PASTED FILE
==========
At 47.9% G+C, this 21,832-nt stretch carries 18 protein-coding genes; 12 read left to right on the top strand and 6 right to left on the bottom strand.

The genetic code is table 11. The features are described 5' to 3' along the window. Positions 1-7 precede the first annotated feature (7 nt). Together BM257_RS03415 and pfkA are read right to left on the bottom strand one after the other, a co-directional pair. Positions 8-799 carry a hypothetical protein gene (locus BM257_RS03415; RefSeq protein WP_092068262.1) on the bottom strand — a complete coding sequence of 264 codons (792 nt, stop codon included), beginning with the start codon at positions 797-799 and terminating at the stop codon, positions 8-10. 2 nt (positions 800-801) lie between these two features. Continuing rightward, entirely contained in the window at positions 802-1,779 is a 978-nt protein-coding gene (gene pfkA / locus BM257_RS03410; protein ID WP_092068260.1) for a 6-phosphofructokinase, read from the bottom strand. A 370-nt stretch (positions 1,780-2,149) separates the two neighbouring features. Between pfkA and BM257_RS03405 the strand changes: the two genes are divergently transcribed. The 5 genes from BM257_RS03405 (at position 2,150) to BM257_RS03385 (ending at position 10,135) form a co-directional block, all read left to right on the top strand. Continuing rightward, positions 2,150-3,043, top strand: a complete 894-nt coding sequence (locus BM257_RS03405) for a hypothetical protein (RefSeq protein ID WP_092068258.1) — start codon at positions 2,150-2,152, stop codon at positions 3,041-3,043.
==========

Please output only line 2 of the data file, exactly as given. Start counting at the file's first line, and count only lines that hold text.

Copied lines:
The genetic code is table 11. The features are described 5' to 3' along the window. Positions 1-7 precede the first annotated feature (7 nt). Together BM257_RS03415 and pfkA are read right to left on the bottom strand one after the other, a co-directional pair. Positions 8-799 carry a hypothetical protein gene (locus BM257_RS03415; RefSeq protein WP_092068262.1) on the bottom strand — a complete coding sequence of 264 codons (792 nt, stop codon included), beginning with the start codon at positions 797-799 and terminating at the stop codon, positions 8-10. 2 nt (positions 800-801) lie between these two features. Continuing rightward, entirely contained in the window at positions 802-1,779 is a 978-nt protein-coding gene (gene pfkA / locus BM257_RS03410; protein ID WP_092068260.1) for a 6-phosphofructokinase, read from the bottom strand. A 370-nt stretch (positions 1,780-2,149) separates the two neighbouring features. Between pfkA and BM257_RS03405 the strand changes: the two genes are divergently transcribed. The 5 genes from BM257_RS03405 (at position 2,150) to BM257_RS03385 (ending at position 10,135) form a co-directional block, all read left to right on the top strand. Continuing rightward, positions 2,150-3,043, top strand: a complete 894-nt coding sequence (locus BM257_RS03405) for a hypothetical protein (RefSeq protein ID WP_092068258.1) — start codon at positions 2,150-2,152, stop codon at positions 3,041-3,043.